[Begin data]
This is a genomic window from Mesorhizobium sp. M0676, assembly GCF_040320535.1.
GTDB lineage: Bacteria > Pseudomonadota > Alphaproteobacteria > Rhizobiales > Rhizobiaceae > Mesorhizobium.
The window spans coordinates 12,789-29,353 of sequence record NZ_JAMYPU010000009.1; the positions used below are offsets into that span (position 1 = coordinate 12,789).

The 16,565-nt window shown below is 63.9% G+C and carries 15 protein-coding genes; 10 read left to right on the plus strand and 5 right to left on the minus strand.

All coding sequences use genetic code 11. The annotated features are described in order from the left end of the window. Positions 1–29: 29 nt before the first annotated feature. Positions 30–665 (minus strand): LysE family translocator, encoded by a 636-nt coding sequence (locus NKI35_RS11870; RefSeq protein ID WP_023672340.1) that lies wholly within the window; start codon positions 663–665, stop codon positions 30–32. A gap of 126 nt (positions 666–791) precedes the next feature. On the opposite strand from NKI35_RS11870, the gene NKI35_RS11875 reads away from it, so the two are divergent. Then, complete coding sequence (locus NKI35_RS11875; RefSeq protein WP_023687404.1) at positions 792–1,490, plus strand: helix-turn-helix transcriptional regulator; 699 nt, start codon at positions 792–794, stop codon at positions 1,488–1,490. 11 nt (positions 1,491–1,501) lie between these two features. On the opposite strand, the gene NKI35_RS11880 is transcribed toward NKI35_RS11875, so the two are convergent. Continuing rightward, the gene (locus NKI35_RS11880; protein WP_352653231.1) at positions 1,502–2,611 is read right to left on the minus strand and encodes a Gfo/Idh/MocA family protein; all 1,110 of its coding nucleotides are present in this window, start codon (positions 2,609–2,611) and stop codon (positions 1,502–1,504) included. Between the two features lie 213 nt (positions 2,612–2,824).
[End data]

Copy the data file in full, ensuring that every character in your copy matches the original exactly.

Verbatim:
This is a genomic window from Mesorhizobium sp. M0676, assembly GCF_040320535.1.
GTDB lineage: Bacteria > Pseudomonadota > Alphaproteobacteria > Rhizobiales > Rhizobiaceae > Mesorhizobium.
The window spans coordinates 12,789-29,353 of sequence record NZ_JAMYPU010000009.1; the positions used below are offsets into that span (position 1 = coordinate 12,789).

The 16,565-nt window shown below is 63.9% G+C and carries 15 protein-coding genes; 10 read left to right on the plus strand and 5 right to left on the minus strand.

All coding sequences use genetic code 11. The annotated features are described in order from the left end of the window. Positions 1–29: 29 nt before the first annotated feature. Positions 30–665 (minus strand): LysE family translocator, encoded by a 636-nt coding sequence (locus NKI35_RS11870; RefSeq protein ID WP_023672340.1) that lies wholly within the window; start codon positions 663–665, stop codon positions 30–32. A gap of 126 nt (positions 666–791) precedes the next feature. On the opposite strand from NKI35_RS11870, the gene NKI35_RS11875 reads away from it, so the two are divergent. Then, complete coding sequence (locus NKI35_RS11875; RefSeq protein WP_023687404.1) at positions 792–1,490, plus strand: helix-turn-helix transcriptional regulator; 699 nt, start codon at positions 792–794, stop codon at positions 1,488–1,490. 11 nt (positions 1,491–1,501) lie between these two features. On the opposite strand, the gene NKI35_RS11880 is transcribed toward NKI35_RS11875, so the two are convergent. Continuing rightward, the gene (locus NKI35_RS11880; protein WP_352653231.1) at positions 1,502–2,611 is read right to left on the minus strand and encodes a Gfo/Idh/MocA family protein; all 1,110 of its coding nucleotides are present in this window, start codon (positions 2,609–2,611) and stop codon (positions 1,502–1,504) included. Between the two features lie 213 nt (positions 2,612–2,824).